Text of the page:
While many students spent their summer working, traveling, or catching Pokémon, Nathan Sparks and Jared Ribail, two Washington State University civil engineering students, got a taste of the world of research through WSU’s summer research program.

Jared Ribail with his summer research posterJared Ribail

Nathan Sparks with his summer research posterNathan Sparks

Diving headlong into the high-level research, Sparks had a chance to study carbon dioxide flux and the surface energy budget in rural and urban environments while Ribail worked with hydrologic models.

WSU offers research experience for about 100 undergraduates every summer in areas ranging from air and water quality to materials engineering. Working on real research with professors is exciting—and stressful—as the students learn about and then present their research in a few short weeks.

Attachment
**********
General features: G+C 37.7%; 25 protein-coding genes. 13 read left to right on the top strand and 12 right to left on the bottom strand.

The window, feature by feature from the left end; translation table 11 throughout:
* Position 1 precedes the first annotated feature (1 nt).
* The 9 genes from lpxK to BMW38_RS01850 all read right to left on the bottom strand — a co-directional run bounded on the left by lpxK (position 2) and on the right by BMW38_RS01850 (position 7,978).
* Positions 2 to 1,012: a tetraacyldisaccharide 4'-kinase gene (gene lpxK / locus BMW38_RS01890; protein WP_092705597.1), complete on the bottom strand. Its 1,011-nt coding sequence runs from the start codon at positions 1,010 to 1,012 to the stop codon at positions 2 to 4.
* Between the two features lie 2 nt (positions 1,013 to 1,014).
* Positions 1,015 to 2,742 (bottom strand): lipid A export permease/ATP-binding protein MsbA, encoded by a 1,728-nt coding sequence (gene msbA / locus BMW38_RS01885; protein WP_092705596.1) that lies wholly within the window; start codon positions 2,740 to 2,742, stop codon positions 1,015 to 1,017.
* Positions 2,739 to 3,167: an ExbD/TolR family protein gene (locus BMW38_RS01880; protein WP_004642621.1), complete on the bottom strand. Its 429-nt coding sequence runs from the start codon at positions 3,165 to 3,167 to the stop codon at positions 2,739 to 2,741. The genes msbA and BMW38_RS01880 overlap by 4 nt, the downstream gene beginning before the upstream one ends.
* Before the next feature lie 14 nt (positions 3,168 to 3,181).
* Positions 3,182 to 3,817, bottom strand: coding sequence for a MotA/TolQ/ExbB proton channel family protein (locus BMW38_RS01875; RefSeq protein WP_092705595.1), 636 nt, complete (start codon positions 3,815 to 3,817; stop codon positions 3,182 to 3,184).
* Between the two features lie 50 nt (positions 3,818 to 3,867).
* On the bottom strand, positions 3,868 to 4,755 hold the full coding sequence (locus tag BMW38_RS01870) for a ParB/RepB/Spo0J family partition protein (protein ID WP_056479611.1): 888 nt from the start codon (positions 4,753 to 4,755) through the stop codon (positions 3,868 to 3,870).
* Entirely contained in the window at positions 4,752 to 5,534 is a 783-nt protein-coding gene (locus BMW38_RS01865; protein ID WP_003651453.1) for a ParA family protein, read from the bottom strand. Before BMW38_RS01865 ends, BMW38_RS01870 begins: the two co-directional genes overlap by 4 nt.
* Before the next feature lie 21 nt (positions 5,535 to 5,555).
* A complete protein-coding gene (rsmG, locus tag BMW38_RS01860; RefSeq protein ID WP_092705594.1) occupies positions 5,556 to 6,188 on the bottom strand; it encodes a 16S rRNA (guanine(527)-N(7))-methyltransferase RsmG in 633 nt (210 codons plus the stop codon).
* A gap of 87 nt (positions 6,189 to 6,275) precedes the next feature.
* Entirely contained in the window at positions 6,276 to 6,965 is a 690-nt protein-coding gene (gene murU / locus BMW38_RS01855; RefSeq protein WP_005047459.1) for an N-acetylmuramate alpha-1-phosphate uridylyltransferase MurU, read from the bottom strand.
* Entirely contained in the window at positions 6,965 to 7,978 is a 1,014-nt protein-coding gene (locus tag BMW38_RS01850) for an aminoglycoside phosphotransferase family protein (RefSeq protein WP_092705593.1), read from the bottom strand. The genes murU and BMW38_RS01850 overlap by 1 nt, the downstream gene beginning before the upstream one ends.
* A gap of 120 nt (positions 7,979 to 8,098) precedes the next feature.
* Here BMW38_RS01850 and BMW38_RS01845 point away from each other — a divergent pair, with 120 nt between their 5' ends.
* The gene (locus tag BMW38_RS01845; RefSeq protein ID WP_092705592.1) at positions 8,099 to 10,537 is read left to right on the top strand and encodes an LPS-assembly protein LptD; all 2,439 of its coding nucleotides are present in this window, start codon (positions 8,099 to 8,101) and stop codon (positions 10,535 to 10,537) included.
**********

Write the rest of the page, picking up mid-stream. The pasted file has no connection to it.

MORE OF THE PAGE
“It was intimidating [working so closely with professors and graduate students]. I was going into their world, and I didn’t know anything,” said Sparks. “But I got past it. You just have to ask for help.”

Unlike classes where there is often a right answer, the program introduces students to the messy world of research, in which they have to ask the question themselves, and the answers are often unclear.

“I learned what it takes to be a good grad student, how to manage working on many projects, and staying on task,” said Ribail, who was participating in his second undergraduate research project. “[Doing research over the summer] is a great opportunity to see if research is for you. It exposes you to the research lifestyle.”

“The common misconception is ‘it’s too hard to do,’” he added. “It’s not too hard, but there is a learning curve.”


Learn more about summer research opportunities at Washington State University.

Pictured at top: REU Students Nathan Sparks and Brandon Daub.